JULIUS D’Silva is proud of the fact that he’s bringing a little bit of anarchy to Manchester’s Royal Exchange over the festive period.

A renowned Shakespearean actor who has performed many times with the RSC, Julius is being called on to show a totally different side as would-be Broadway impresario Max Bialystock in the riotous comedy musical The Producers.

Based on the movie and award-winning theatre show by Mel Brooks, The Producers follows Max and his accountant Leo Bloom played by Stuart Neal, who decide the way to make their fortunes is to stage the worst musical in history.

“It’s a show which has this tremendous sense of anarchic fun,” said Julius. “Mel Brooks is in love with Broadway and in love with showbusiness as a whole and that really shows. There is quite a lot of slapstick comedy.

“In many respects, Max and Leo are like an old school double act from the days of vaudeville. There are also echoes of the silent movie era with the likes of Laurel and Hardy.”

For The Producer to work - and work it clearly does with rave reviews and the run being extended into February - the relationship between Julius and Stuart has to be totally convincing.

“We had never worked together before,” said Julius. “When that’s the case, you always wonder how the relationship is going to develop. Thankfully Stuart is an exceptionally generous actor and a pleasure to work with.

“When you have two characters, it can be a tug of war on stage between people. But not only does he come up with great ideas, he’s so adaptable. You always hope you will be working with someone who will catch the ball that you throw.”

The Producers marks Julius’ second appearance at the Royal Exchange this year, having starred in The Cherry Orchard in May.

“I’ve waited 25 years to be invited to play here and now I’m back again so soon,” he laughed.

The Producers is a completely different proposition to Ibsen’s classic play. For a start it’s a musical.

“I’ve done three musicals in my career before this,” said Julius, “and I’m finding now that I’m taken relatively seriously in both areas which is a rare bird. I think it’s unfortunate that people don’t step between the two worlds more often. There is a sense of ridiculous snobbery about musical theatre amongst some parts of the more straight or classical theatre and a fear of straight theatre or misunderstanding by some musical theatre people.”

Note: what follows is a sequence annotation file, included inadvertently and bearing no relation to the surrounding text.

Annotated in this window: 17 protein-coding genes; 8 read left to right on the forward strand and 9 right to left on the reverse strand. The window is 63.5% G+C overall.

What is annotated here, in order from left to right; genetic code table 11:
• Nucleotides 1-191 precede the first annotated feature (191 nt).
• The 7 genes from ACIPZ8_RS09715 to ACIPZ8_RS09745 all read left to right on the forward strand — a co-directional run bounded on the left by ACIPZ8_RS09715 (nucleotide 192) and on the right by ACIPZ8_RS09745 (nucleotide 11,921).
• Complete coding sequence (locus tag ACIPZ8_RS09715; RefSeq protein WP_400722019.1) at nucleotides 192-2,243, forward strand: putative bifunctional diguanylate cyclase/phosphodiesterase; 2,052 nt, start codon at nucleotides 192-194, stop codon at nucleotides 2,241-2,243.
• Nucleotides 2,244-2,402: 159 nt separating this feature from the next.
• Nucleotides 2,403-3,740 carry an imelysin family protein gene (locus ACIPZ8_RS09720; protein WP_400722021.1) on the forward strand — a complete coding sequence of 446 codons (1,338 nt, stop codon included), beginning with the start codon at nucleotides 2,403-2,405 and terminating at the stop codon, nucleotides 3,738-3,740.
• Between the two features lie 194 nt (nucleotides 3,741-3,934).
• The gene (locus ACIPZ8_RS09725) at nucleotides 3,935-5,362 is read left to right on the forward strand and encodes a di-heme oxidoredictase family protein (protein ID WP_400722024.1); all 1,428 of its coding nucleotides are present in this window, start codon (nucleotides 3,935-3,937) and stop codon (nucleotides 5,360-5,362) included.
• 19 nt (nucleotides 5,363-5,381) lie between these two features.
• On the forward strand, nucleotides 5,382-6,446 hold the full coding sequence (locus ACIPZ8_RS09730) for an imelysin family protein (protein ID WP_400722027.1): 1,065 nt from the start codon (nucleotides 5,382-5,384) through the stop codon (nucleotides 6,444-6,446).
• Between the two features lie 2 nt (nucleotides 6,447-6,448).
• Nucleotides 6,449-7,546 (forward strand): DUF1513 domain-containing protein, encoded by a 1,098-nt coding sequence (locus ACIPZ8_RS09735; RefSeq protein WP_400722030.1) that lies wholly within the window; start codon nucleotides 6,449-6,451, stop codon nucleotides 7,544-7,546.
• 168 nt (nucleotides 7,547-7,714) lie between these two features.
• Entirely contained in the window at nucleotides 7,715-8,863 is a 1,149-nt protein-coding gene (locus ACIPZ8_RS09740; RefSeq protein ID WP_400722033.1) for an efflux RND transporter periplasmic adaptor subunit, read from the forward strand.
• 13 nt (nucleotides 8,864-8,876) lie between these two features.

Julius got a baptism of fire for his first musical role, playing Mr Bumble in Scrooge in London’s West Eden alongside Rowan Atkinson.

“That was an absolute juggernaut of a show,” recalls Julius. “It was absolutely terrifying. It was my first musical and as Mr Bumble I was the first adult to sing on stage. It was a heck of an introduction into the world of musicals.”

To help him play Max, Julius admits to channelling several influences.

“There’s definitely a bit of Groucho Marx there,” he said. “But really all of those Jewish New York comedians come to mind, including Mel Brooks himself. Even Joan Rivers has been influencing me a little.”

The unique layout of the Royal Exchange adds an extra challenge to both the cast and the production team alike.

“In some respects it’s not that different from the Globe or the new Swan Theatre,” he said. “It’s all about using the space to its fullest potential. You can’t lose touch with people who are behind you.

“The wonderful thing about the Royal Exchange is that the production becomes much more of a shared experience. If you’re on the stage at Drury Lane you can see a few people beyond the orchestra pit but that’s it. After that there’s a black chasm.”

Julius actually lives in Germany with this wife and son and when he’s not acting he lectures in Shakespeare and is a workshop leader for students learning English as a second language.

“They will encounter Shakespeare eventually and that’s where I come in,” he said. “Unlike me, my wife has a sensible job - she’s a teacher - but the good thing is she will be coming over for Christmas with my son. He’s a huge football fan so I’ve already booked tours of Manchester United and Manchester City for him and my wife’s going to love the shopping because we live in a very small village. I get the feeling it could get very expensive!”

Julius is loving every minute of being in The Producers.

“I think people come along are expecting a good time and by God they are going to get it,” he said. “It’s hilarious, anarchic, the dancing is wonderful, the music is tremendous, the singing is great and how our designer Ben has managed to get this enormous Broadway musical into a 750-seat theatre in the round is genius.”

The Producers, Royal Exchange Theatre, until February 2. Details from 0161 833 9833 or www.royalexchange.co.uk